The idea of any bi-partisan consensus on healthcare is a lost cause, the Democrats have finally acknowledged.
If they’re going to get anything passed, they’re going to have to stick their necks out–and only their necks–under the guillotine of public opinion.
And new polls may make that even less tempting. As we said weeks ago, the Democrats have lost the debate politically, as a majority of Americans oppose the planned reforms and think they would make the quality of healthcare worse and be more expensive. The best spin for Democrats comes from pollster Jay Campbell, who says: “Things have not changed radically in the past two weeks,” Ouch.
How’d they lose the debate? Well, yes, part of it has to do with the unhinged and dishonest opposition to it. But the whole time Obama was on the defensive, spending lots of time arguing about what the reforms are not, rather than what they are. (Yes, we get that you won’t have death panels… but, how are you going to expand the supply of doctors to cover 50 million more insured Americans without bankrupting the country, Mr. President?)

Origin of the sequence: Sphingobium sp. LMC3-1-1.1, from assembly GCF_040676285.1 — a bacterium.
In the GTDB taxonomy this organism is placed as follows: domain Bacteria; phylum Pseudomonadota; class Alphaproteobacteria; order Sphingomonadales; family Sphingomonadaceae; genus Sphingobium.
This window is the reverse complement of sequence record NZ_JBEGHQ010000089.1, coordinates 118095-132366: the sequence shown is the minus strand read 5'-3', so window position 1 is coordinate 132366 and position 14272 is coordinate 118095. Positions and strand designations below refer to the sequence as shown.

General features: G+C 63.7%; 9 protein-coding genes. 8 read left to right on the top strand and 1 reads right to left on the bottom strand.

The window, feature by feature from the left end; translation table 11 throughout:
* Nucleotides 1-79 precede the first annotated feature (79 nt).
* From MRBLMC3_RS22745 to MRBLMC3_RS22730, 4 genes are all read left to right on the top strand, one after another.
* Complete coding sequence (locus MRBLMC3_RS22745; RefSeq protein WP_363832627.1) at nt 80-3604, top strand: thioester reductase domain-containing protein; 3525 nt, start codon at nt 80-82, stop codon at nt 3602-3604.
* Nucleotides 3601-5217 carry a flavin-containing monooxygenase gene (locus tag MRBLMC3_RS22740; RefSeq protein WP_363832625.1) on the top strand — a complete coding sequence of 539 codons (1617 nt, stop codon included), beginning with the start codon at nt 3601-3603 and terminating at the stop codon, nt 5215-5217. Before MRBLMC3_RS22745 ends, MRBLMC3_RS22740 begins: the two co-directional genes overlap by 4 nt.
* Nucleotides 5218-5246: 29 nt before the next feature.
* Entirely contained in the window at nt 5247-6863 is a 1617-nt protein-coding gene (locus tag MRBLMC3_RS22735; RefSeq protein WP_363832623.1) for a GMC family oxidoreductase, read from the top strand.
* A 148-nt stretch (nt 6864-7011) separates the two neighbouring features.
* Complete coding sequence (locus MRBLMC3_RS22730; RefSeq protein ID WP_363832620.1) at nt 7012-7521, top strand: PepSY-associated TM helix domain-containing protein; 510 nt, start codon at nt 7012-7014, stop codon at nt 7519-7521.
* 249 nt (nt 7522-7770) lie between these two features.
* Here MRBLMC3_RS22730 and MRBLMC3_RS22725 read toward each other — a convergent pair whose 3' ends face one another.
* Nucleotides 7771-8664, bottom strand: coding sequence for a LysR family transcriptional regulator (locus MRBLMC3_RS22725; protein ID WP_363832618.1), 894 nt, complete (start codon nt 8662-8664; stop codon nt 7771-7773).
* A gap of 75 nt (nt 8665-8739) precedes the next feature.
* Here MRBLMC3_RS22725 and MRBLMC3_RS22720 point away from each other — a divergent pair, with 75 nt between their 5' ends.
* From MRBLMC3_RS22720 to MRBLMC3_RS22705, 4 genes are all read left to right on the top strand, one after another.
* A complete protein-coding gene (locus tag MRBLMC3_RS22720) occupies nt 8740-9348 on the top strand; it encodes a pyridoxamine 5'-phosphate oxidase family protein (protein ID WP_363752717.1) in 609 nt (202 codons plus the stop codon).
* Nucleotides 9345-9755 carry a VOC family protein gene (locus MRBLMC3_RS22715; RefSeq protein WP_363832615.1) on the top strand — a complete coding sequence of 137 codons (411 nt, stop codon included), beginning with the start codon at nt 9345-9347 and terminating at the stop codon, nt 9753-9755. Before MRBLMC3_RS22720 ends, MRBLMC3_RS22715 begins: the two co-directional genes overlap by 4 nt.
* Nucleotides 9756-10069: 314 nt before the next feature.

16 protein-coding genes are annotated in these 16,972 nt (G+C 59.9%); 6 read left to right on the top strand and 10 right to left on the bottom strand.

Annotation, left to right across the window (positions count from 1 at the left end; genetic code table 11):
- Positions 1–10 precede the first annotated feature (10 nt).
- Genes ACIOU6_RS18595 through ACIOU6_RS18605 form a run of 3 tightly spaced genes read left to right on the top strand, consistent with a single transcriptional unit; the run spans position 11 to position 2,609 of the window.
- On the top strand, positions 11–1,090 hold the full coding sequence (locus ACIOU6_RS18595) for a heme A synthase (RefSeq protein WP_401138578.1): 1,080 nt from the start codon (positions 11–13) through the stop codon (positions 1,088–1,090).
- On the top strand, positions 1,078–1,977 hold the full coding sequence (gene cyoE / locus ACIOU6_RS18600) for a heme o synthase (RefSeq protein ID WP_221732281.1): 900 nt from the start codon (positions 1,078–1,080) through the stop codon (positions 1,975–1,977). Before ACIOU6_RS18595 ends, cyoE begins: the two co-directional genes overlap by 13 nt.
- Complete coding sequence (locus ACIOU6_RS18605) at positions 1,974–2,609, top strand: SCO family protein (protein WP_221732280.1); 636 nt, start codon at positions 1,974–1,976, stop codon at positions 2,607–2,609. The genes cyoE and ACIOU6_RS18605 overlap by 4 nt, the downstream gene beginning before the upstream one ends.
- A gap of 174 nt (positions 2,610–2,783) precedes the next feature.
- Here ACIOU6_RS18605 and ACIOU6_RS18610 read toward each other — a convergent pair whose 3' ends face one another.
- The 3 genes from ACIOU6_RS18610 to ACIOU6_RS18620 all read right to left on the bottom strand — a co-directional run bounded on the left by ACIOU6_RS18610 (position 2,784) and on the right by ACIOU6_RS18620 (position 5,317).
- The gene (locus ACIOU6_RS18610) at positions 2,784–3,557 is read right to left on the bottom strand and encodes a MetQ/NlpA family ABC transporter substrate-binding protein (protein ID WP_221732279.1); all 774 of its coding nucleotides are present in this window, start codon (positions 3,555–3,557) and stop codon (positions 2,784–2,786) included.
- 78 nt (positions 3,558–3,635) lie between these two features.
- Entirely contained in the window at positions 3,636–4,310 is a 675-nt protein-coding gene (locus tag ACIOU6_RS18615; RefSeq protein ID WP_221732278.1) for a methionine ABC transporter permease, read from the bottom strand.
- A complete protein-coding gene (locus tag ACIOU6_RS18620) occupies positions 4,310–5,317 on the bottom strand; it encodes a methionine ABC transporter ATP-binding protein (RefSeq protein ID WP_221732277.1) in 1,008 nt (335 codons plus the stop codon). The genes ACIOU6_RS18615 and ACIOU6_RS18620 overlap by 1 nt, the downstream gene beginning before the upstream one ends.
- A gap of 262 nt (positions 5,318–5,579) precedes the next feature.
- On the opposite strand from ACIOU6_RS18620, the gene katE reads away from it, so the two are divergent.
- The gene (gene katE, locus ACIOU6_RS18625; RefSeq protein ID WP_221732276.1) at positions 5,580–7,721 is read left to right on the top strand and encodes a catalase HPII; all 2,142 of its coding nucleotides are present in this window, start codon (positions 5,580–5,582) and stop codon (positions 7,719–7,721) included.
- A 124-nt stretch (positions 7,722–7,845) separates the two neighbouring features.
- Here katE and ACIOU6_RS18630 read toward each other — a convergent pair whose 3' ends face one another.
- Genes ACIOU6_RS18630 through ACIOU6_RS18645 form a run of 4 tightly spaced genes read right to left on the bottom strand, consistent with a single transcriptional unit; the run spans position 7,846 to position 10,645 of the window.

We’ve heard The White House has an answer to that question. We’ve just never heard what the answer is.
This is a good blueprint for future political battles. If you’re always responding and having to explain what something’s not (whether it’s financial regulation reform or cap and trade), you’ve already lost.
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